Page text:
H&R Block acquired its advisory business in 1999 when it bought discount broker Olde Financial Corp. for $850 million in cash in an effort to diversify operations beyond its signature tax-preparation work. Olde Financial brought some baggage to the table--the company and its principal owner were fined $7 million in 1998 for advertising and sales-practice abuses during the early 1990s. Now, H&R Block has decided to abandon the financial advisory space at an exit price well below its entry price.
"The securities brokerage business increasingly demands size and scale, and HRBFA simply did not have the size to be able to compete at the highest levels in the future," H&R Block Chairman Richard C. Breeden said in a statement. "This transaction will give the HRBFA financial advisors a dynamic parent company with a growing platform so that they can compete effectively and efficiently."
The sale of its advisory unit to Ameriprise is Kansas City, Mo.-based H&R Block's latest move to shed ancillary operations in order to focus on its core tax services business.

Morningstar Buys Developer Of dbCAMS+
Morningstar Inc., a leading independent investment research company, announced a definitive agreement to acquire Financial Computer Support Inc. (FCSI), a provider of practice management software for independent advisors since 1981. FCSI's flagship product, dbCAMS+, is a popular portfolio management system that lets advisors track and create client reports, along with managing contact information and billing. FCSI reportedly has more than 8,000 licensed users of dbCAMS+.
Morningstar plans to rebrand dbCAMS+ and incorporate it into its Morningstar Principia product line, the company's modular, CD-ROM-based investment planning suite for financial advisors. The program incorporates proprietary research, data and analysis with investment management and communications tools.
"Investment analytics and portfolio reporting go hand-in-hand," said Chris Boruff, president of Morningstar's advisor business. "By bringing these two popular software applications together in a single product suite, advisors will have powerful options for integrating investment data and analytics with client performance reports."
Although Morningstar has a portfolio management software application within its separate Eeb-based Advisor Workstation Office Edition system, the dbCAMS+ acquisition will significantly expand its capabilities and footprint in that market.

Securities America To Buy Brecek & Young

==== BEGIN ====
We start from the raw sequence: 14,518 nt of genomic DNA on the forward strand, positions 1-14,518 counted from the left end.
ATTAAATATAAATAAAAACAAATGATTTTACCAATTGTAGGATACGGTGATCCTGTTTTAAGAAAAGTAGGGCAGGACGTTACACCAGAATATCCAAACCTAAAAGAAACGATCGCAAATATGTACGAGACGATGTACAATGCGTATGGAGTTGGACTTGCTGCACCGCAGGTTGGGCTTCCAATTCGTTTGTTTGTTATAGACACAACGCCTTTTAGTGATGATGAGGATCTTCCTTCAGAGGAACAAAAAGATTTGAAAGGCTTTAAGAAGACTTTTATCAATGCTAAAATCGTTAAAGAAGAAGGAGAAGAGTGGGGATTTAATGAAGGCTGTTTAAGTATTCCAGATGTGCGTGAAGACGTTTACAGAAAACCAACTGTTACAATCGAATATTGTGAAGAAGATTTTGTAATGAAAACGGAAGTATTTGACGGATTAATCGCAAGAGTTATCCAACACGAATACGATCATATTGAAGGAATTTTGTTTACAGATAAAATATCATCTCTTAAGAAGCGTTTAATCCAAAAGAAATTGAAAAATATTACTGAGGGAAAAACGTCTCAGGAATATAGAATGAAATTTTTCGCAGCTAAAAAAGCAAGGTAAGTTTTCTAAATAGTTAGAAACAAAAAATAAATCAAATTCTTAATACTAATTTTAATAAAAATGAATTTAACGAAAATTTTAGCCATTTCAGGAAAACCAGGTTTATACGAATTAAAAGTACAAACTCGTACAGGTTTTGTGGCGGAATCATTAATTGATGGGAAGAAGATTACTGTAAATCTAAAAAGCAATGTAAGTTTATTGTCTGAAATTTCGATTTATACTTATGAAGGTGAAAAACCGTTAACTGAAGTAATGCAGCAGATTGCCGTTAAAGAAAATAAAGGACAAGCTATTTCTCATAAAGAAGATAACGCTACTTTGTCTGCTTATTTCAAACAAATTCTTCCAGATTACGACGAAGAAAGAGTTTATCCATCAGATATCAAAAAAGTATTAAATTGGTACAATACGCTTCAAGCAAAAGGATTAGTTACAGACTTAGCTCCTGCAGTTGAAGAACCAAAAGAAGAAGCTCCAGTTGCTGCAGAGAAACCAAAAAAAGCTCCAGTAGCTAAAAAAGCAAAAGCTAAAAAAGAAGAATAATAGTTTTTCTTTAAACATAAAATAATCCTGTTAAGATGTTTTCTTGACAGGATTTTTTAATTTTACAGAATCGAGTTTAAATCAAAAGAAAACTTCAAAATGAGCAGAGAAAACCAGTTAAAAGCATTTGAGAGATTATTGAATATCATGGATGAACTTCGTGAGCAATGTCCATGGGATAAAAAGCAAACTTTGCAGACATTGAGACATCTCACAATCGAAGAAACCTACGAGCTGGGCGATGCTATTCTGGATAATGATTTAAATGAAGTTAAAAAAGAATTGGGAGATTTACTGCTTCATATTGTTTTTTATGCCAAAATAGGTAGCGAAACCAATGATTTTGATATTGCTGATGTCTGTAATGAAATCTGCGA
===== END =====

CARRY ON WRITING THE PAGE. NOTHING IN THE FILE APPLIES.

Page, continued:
Securities America Inc., an Omaha, Neb.-based independent broker-dealer that's a subsidiary of Ameriprise Financial, announced in early August it signed a definitive agreement to buy Brecek & Young Advisors Inc., a full-service broker-dealer and RIA in Folsom, Calif. The terms of the deal weren't disclosed.
Brecek & Young has more than 300 advisors with roughly $42 million in gross revenue and more than $1.3 billion in fee-based assets. With Brecek & Young expected to join the fold by late 2008, the bulked-up Securities America would have roughly 2,000 independent advisors, about $550 million in revenue and $15 billion in assets under management. The deal is awaiting regulatory approval.
"What Securities America was particularly interested in is our work in the area of retirement planning," says Chris Ranney, Brecek & Young's president and CEO. The company was started in 1992 by Roland Brecek and Hal Young, a couple of educators who worked with 403(b) plans on the side. This eventually became more lucrative than their day jobs, so they left the education field and started their own financial services company. They bought a securities firm in Cincinnati in 2001 and expanded their retirement market niche to include 401(k) and 457 plans.
Since 2004, Brecek & Young has been a wholly owned subsidiary of Security Benefit Corp. "Security Benefit refocused on its core competencies and decided it was in the best interest for all parties to find a new owner for Brecek & Young," Ranney says.
An investment banker representing Security Benefit contacted Securities America about Brecek & Young. Steve McWhorter, Securities America chairman and CEO, says that as talks progressed, it was evident Brecek & Young was a good match both for his company's culture and growth strategy.
He says, furthermore, that the deal gives Securities America's existing advisors access to Iron Point Capital Management, Brecek & Young's internal fee-based asset management system. In return, Securities America will lend its new affiliate various practice management tools, marketing support and its own wealth management programs.

Raymond James Tops List For Investor Satisfaction
Raymond James ranked highest in investor satisfaction among full-service investment firms, according to an annual survey released in August by J.D. Power and Associates. The company topped the list with a score of 831 out of a possible 1,000 in a study that measured six factors: investment performance; financial advisor/broker relationships; commissions and fees; account setup/account offerings; convenience; and account statements.
Based in St. Petersburg, Fla., Raymond James has 4,750 financial advisors serving 1.6 million accounts.
Edward Jones finished second among the 12 companies ranked with a score of 806, followed by UBS Financial Services with 798.